And that I remember when you started doing the summer, where you just wanted to spend 20 minutes outside every day during the summer. And that’s really how you begin the outdoor habit. And I think if I remember correctly, that’s when it was easy, right? Or at least easier to muster the determination to be outside with your boyfriend, summer, Alaska. And that challenge went well, you did it. And I think you have a collage of photos hanging in the wall of your office as proof that you did this thing. And the next thing you did after that was to challenge yourself to 20 minutes outside, on the not so good and not so easy days. And watching your process has me thinking about incremental intention, these small steps that build confidence, and the muscle memory and the mental muster for the bigger steps ahead. And I want you to talk to us about the importance of those incremental challenges.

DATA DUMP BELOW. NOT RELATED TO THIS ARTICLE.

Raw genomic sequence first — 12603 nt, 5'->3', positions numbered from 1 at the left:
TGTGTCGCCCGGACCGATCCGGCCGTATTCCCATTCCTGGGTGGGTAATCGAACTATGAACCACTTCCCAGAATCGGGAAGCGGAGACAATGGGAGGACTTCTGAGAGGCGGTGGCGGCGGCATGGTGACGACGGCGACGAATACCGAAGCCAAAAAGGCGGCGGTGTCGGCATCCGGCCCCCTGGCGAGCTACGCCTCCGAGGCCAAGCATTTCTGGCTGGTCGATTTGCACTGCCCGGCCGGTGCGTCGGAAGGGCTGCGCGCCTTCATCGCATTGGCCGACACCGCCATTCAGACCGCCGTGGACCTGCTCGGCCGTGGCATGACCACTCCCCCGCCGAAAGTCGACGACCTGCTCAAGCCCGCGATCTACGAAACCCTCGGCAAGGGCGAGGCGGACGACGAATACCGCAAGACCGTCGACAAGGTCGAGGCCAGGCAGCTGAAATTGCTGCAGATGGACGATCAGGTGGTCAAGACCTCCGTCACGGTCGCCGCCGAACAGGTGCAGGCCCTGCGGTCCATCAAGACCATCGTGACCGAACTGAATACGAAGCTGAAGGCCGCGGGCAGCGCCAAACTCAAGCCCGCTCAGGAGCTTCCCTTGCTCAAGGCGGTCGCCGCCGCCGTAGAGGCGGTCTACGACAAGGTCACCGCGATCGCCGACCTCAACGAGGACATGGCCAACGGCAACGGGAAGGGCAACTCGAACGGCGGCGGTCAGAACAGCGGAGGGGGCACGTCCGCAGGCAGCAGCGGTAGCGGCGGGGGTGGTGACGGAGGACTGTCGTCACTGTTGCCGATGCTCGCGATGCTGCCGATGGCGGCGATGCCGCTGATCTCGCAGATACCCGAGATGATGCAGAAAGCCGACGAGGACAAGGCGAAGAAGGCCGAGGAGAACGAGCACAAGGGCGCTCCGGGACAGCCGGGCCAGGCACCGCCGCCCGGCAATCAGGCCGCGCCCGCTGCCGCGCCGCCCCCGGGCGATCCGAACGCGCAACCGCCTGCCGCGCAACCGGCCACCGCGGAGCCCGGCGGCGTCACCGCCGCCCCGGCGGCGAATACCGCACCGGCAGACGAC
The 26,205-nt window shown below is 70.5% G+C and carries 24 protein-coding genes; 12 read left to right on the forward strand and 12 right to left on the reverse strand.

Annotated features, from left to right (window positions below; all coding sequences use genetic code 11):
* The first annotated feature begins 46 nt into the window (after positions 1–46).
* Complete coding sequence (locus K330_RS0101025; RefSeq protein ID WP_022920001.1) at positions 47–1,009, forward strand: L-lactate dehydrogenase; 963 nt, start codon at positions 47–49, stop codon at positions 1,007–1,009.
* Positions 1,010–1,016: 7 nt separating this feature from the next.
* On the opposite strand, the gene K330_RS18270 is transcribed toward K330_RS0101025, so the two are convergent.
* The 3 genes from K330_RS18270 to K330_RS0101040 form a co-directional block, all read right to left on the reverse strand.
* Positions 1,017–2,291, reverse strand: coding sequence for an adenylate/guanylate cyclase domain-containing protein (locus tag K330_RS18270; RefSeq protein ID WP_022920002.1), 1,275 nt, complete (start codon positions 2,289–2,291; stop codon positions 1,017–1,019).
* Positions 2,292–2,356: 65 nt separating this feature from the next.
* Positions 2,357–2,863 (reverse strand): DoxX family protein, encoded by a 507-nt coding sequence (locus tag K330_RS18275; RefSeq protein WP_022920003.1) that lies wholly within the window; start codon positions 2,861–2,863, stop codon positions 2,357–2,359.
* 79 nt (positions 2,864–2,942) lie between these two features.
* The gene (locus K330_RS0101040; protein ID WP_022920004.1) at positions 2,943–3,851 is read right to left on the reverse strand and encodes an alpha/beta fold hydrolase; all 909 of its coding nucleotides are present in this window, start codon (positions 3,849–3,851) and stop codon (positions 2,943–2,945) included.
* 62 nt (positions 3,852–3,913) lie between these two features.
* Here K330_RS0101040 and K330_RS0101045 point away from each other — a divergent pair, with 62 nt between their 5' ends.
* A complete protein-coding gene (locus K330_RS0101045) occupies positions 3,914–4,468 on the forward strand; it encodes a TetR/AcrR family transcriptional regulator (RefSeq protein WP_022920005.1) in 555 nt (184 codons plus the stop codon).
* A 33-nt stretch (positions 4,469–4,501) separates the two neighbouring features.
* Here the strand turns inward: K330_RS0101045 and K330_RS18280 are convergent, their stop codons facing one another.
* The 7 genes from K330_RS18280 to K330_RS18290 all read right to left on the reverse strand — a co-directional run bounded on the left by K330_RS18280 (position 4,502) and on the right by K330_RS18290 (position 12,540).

Yeah, you know, it’s interesting, because I’ve talked to people for this podcast to talk about this as well. It is a scientifically proven way to build grit, and the ability to do hard things. And nature, they’ve told me and I’ve experienced this myself firsthand, is great for that, right? Because it’s going to constantly throw at you things that you didn’t expect, you can’t plan what’s going to happen there. You can’t, you can try to plan, right, Oh, I’m gonna pick this day. And this time, because there’s going to be good weather, or I’m going to go on this specific adventure because it’s within my comfort zone. But that doesn’t always work out. So nature is going to give you these challenges, whether you like them or not, but the more you go out there and do them, the easier that challenge that you did just became. So let’s say you have never hiked up a certain distance before. Okay, so you hike that distance, and it was hard. And then tomorrow, you’re thinking, you know, I’ll hike that distance again, because I know I’ve done it once. And now that distance seems easy. So you’re ready to do a slightly longer distance and you just sort of scale into these bigger and bigger things. And intentional or not, if you create a practice around going outside every day, nature is going to scale you in or drop you in the deep end, maybe sometimes, right? Whether you like it or not, as long as you’ve committed to this relationship with nature, where you’re out there and you’re putting yourself in that space to say, okay, what’s, what’s gonna happen next? You know, you’re going to open the door to that. And you’re going to have these big adventures and this opportunity to have that come to you, as you have that intention to receive it. I think about you, when you and I were in Seward, if we’re having our conversation today. Okay, so we did not want to meet a bear like, at all right, but we found ourselves on this incredibly wet hike, which I was thinking about today during my very wet run. Because I think that was legitimately one of the last times I was quite this wet. I don’t like being rained on. And so I kind of avoid this happening. But this was the only time I could run today. So here I was, okay. But you and I went on this hike, and we got very wet. It was raining and as we’re hiking, there are these huge, I mean, humongous bear prints. Okay? And it was very clear on this trail that this bear had been there not terribly long before us, because you could see where it’s paw prints had slipped in the mud, just as we were slipping in the mud. Right, and so we did not meet a bear. Thank the Lord. But like we were sort of scaled into this possibility that that might happen. And had it happened, we would have handled it and we would have, I mean, we are chatting up a storm so I’m sure the bear was like, “I’m out of here, too late.” But, you know, we were creating a space where we were literally putting ourselves out there. And, you know, maybe going to encounter this thing that was outside of our comfort zone, and it would have been fine. But it was, you know, it was well outside our comfort zone to be quite that wet, and also to be seeing these bear friends. By the way, neither of us acknowledged that that was happening in the moment, which is kind of my favorite part of all of that. Because if we acknowledged it, then it might be true. So it was best to just acknowledge it privately and talk about it later.